My feelings on self-appointed beer geeks is probably best left unsaid. The science and understanding of flavor and taste is as involved as any pure science. Being a scientist I respect the fullness and empiricism of that understanding and strive more towards beauty instead of brawn. The choice to brew the styles we do is largely due to the fact that these styles are not brewed so much in the NW anymore. We do want people to experience these in a fresh setting instead of the unfortunate stale beers that are so often attributed to these styles. Beer is incredibly perishable and most people do not fully understand this concept and the implications therein. Finally, in regards to why, I am fortunate to have traveled all over the world for beer’s sake, and good German lagers and English ales are simply wonderful to experience–as are any other good beers. Enjoying beer is obviously one of the reasons I brew for a living.

4) What does the future hold for Chuckanut? It sounds like business was already good before this GABF win, so will this win change the way you run your business at all for now? I just hope you keep sending your beers to Seattle…

We want to be able to get our beers out to more people. Yes, we have been at capacity since this April so the focus has been to add more tanks. I guess the GABF win simply means a shift in the marketing approach to further enhance our possibilities. Unfortunately, I was not born wealthy and so, being a brewer instead of a better businessperson, has limited our capabilities. Most people think that because I started Thomas Kemper and other breweries, that I have deep pockets. However, I received virtually nothing from Thomas Kemper and it has taken several years to simply get the resources to start our small brewery in Bellingham.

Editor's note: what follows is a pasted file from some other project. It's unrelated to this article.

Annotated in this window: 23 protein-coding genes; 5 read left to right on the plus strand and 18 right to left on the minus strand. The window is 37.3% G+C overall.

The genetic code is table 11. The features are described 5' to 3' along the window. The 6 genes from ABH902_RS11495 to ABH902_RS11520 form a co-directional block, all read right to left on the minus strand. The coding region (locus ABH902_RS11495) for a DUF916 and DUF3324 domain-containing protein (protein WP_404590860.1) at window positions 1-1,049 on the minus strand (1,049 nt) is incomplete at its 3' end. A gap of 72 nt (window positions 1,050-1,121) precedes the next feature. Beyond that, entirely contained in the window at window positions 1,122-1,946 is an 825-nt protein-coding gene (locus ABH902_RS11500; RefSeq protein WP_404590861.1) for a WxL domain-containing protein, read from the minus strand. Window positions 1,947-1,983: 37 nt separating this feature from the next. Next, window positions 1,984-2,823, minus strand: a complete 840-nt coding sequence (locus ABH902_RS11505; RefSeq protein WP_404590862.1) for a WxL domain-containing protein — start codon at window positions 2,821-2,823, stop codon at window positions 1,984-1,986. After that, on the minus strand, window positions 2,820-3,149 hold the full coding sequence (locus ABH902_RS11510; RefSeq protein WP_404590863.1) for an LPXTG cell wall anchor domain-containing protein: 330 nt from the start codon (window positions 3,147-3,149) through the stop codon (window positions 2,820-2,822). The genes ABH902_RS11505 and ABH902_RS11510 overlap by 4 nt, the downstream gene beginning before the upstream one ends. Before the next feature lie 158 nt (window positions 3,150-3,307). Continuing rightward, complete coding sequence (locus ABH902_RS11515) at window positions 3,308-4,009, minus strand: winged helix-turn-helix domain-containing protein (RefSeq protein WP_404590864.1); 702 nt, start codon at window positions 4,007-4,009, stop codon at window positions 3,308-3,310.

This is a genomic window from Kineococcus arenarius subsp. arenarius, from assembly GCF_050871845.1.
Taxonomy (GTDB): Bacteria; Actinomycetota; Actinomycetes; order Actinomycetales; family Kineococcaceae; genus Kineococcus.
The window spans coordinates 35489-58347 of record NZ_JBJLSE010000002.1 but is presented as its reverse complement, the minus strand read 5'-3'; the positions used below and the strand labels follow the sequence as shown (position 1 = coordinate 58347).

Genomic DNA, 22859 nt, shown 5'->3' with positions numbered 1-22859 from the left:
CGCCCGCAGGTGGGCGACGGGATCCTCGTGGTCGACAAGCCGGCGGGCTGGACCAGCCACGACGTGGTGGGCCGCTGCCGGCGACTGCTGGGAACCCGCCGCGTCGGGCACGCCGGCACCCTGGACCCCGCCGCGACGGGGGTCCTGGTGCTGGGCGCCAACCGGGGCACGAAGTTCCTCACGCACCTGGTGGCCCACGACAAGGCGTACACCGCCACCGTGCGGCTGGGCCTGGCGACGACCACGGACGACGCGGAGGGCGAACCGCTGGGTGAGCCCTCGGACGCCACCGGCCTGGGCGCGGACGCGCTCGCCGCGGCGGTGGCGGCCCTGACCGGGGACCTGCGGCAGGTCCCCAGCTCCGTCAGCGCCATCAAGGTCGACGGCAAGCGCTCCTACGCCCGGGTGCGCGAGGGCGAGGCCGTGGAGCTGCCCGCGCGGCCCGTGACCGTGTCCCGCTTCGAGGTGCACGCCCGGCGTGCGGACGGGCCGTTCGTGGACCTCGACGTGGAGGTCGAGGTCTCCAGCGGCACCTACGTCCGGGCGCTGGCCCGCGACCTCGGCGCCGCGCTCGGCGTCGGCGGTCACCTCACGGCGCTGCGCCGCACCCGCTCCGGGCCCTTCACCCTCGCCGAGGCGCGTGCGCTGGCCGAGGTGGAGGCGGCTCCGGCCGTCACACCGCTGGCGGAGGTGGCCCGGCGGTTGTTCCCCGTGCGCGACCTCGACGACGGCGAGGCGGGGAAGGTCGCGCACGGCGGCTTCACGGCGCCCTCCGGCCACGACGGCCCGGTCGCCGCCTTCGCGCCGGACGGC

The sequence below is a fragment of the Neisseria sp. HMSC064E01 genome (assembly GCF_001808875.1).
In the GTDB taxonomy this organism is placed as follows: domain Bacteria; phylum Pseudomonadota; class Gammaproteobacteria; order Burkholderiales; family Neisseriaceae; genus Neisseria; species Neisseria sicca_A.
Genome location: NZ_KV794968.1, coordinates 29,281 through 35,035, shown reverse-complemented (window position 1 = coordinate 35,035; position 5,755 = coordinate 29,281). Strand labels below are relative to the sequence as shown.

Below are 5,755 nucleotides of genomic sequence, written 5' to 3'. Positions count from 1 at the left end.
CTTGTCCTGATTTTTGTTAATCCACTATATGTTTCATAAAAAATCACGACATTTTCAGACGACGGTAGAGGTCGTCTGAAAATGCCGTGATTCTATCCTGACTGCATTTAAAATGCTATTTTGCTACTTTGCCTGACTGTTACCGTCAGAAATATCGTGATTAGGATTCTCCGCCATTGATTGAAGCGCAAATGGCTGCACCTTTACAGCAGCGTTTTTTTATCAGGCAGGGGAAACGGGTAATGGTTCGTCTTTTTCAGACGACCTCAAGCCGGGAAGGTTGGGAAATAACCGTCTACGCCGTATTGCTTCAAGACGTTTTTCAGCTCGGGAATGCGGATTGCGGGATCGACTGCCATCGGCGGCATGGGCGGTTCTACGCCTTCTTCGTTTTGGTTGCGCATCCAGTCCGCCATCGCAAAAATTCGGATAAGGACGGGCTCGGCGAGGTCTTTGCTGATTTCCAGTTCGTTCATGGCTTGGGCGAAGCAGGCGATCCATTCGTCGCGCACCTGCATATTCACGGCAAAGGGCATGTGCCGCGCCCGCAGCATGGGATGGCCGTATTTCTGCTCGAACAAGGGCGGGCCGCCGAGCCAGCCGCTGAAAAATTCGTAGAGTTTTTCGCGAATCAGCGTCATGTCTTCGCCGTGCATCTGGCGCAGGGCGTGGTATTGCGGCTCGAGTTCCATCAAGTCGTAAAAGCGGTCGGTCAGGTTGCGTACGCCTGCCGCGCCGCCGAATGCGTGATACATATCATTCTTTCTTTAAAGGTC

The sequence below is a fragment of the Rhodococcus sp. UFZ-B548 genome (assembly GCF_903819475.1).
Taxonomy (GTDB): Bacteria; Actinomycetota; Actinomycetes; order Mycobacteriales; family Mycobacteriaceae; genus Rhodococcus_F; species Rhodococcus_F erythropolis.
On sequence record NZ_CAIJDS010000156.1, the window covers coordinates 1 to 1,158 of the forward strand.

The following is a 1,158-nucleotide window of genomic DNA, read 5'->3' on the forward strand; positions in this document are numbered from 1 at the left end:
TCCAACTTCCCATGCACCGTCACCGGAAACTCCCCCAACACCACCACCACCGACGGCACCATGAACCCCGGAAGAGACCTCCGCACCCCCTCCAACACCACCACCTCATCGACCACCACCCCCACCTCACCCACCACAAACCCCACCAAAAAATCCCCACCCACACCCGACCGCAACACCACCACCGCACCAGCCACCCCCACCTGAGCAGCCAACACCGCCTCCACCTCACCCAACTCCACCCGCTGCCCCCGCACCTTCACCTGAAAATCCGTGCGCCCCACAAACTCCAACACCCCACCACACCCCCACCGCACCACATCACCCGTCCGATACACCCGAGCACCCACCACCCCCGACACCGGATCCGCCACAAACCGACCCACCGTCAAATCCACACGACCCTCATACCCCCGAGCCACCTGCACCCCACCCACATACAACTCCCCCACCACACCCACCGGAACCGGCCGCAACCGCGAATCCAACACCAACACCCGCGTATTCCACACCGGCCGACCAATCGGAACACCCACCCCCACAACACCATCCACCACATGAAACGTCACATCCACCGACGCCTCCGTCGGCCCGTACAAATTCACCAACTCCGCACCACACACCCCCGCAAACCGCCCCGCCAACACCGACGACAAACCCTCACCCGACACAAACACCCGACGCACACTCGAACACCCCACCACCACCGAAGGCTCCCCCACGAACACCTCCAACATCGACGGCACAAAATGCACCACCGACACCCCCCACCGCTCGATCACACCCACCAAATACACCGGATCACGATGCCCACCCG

5) Your brewing career has taken you to many different parts of the globe. When did you decide that you would be returning to Washington to open a brewpub, and how has your experience been with the Washington brewing industry this time around after all these years? Was there a driving factor that made you want to return to Washington in particular?

We actually have had a house in Bellingham (Chuckanut Drive) since the 1990s. In the 1990s and around 2000 we tried to get the brewery going there, but it never came together. Circumstances were such that I was then called away on a brewery consulting project(s) and everything was put on hold in Bellingham. So, in essence, we have been planning our brewery in Bellingham since the 1990s. However, when it never materialized I had to go elsewhere to make a living, and we simply rented our house. The brewing industry people here are (generally) wonderful to be around, and we are glad to be a part of it again after 20 years. The driving factor for returning to Washington to do this is that we finally got enough money to get it started and it happened.


Thanks again to Will, Josh, Mari, Annie, and the rest of the team at Chuckanut for revitalizing our thirst for quality lagers here in the NW!

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5 Comments so far ↓

  • Beer Retard

    “My feelings on self-appointed beer geeks is probably best left unsaid.”